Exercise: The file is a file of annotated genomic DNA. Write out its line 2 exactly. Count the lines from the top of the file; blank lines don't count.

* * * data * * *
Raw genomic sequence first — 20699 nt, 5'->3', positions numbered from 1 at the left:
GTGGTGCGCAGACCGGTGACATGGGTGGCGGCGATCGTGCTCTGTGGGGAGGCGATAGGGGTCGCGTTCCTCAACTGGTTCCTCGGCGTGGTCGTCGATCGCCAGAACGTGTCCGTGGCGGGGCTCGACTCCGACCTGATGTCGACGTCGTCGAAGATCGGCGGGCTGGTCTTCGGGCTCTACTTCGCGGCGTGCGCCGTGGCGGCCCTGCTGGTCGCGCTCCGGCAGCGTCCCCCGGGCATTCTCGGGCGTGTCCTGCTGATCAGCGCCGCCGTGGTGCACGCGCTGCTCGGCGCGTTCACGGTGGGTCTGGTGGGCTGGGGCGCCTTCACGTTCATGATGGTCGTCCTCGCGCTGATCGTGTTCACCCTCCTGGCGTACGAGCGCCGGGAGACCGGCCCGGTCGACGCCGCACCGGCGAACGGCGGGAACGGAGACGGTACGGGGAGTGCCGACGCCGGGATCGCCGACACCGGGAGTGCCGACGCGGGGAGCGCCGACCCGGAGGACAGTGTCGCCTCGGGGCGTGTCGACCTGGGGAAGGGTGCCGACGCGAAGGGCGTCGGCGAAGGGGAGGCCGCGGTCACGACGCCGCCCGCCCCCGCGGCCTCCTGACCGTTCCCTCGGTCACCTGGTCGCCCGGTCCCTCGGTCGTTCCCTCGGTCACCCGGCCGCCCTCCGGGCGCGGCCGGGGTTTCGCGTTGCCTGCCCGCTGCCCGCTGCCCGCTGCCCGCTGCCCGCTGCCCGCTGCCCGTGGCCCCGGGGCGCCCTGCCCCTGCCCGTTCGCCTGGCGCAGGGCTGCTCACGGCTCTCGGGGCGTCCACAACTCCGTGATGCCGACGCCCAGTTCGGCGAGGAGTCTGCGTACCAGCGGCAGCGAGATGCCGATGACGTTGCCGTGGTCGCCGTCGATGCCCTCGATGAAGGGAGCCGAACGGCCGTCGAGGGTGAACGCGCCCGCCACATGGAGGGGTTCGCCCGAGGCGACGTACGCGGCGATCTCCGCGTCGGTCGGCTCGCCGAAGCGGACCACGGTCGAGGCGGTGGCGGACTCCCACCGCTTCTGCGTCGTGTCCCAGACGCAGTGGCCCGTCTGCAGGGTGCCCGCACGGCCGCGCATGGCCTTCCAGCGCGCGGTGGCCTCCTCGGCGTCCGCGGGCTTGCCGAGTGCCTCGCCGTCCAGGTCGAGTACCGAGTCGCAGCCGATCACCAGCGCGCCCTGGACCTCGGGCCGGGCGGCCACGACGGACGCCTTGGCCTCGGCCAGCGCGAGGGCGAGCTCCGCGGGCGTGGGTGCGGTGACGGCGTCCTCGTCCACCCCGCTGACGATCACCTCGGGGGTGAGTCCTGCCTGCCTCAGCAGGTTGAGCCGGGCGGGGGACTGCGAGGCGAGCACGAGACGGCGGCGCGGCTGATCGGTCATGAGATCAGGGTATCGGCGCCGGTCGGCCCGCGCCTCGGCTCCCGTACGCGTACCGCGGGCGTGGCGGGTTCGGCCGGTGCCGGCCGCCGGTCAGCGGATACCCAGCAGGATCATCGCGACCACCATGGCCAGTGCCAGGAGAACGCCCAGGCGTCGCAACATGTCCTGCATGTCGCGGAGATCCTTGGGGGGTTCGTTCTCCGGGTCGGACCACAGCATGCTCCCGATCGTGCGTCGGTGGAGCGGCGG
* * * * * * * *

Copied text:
GTGGTGCGCAGACCGGTGACATGGGTGGCGGCGATCGTGCTCTGTGGGGAGGCGATAGGGGTCGCGTTCCTCAACTGGTTCCTCGGCGTGGTCGTCGATCGCCAGAACGTGTCCGTGGCGGGGCTCGACTCCGACCTGATGTCGACGTCGTCGAAGATCGGCGGGCTGGTCTTCGGGCTCTACTTCGCGGCGTGCGCCGTGGCGGCCCTGCTGGTCGCGCTCCGGCAGCGTCCCCCGGGCATTCTCGGGCGTGTCCTGCTGATCAGCGCCGCCGTGGTGCACGCGCTGCTCGGCGCGTTCACGGTGGGTCTGGTGGGCTGGGGCGCCTTCACGTTCATGATGGTCGTCCTCGCGCTGATCGTGTTCACCCTCCTGGCGTACGAGCGCCGGGAGACCGGCCCGGTCGACGCCGCACCGGCGAACGGCGGGAACGGAGACGGTACGGGGAGTGCCGACGCCGGGATCGCCGACACCGGGAGTGCCGACGCGGGGAGCGCCGACCCGGAGGACAGTGTCGCCTCGGGGCGTGTCGACCTGGGGAAGGGTGCCGACGCGAAGGGCGTCGGCGAAGGGGAGGCCGCGGTCACGACGCCGCCCGCCCCCGCGGCCTCCTGACCGTTCCCTCGGTCACCTGGTCGCCCGGTCCCTCGGTCGTTCCCTCGGTCACCCGGCCGCCCTCCGGGCGCGGCCGGGGTTTCGCGTTGCCTGCCCGCTGCCCGCTGCCCGCTGCCCGCTGCCCGCTGCCCGCTGCCCGTGGCCCCGGGGCGCCCTGCCCCTGCCCGTTCGCCTGGCGCAGGGCTGCTCACGGCTCTCGGGGCGTCCACAACTCCGTGATGCCGACGCCCAGTTCGGCGAGGAGTCTGCGTACCAGCGGCAGCGAGATGCCGATGACGTTGCCGTGGTCGCCGTCGATGCCCTCGATGAAGGGAGCCGAACGGCCGTCGAGGGTGAACGCGCCCGCCACATGGAGGGGTTCGCCCGAGGCGACGTACGCGGCGATCTCCGCGTCGGTCGGCTCGCCGAAGCGGACCACGGTCGAGGCGGTGGCGGACTCCCACCGCTTCTGCGTCGTGTCCCAGACGCAGTGGCCCGTCTGCAGGGTGCCCGCACGGCCGCGCATGGCCTTCCAGCGCGCGGTGGCCTCCTCGGCGTCCGCGGGCTTGCCGAGTGCCTCGCCGTCCAGGTCGAGTACCGAGTCGCAGCCGATCACCAGCGCGCCCTGGACCTCGGGCCGGGCGGCCACGACGGACGCCTTGGCCTCGGCCAGCGCGAGGGCGAGCTCCGCGGGCGTGGGTGCGGTGACGGCGTCCTCGTCCACCCCGCTGACGATCACCTCGGGGGTGAGTCCTGCCTGCCTCAGCAGGTTGAGCCGGGCGGGGGACTGCGAGGCGAGCACGAGACGGCGGCGCGGCTGATCGGTCATGAGATCAGGGTATCGGCGCCGGTCGGCCCGCGCCTCGGCTCCCGTACGCGTACCGCGGGCGTGGCGGGTTCGGCCGGTGCCGGCCGCCGGTCAGCGGATACCCAGCAGGATCATCGCGACCACCATGGCCAGTGCCAGGAGAACGCCCAGGCGTCGCAACATGTCCTGCATGTCGCGGAGATCCTTGGGGGGTTCGTTCTCCGGGTCGGACCACAGCATGCTCCCGATCGTGCGTCGGTGGAGCGGCGG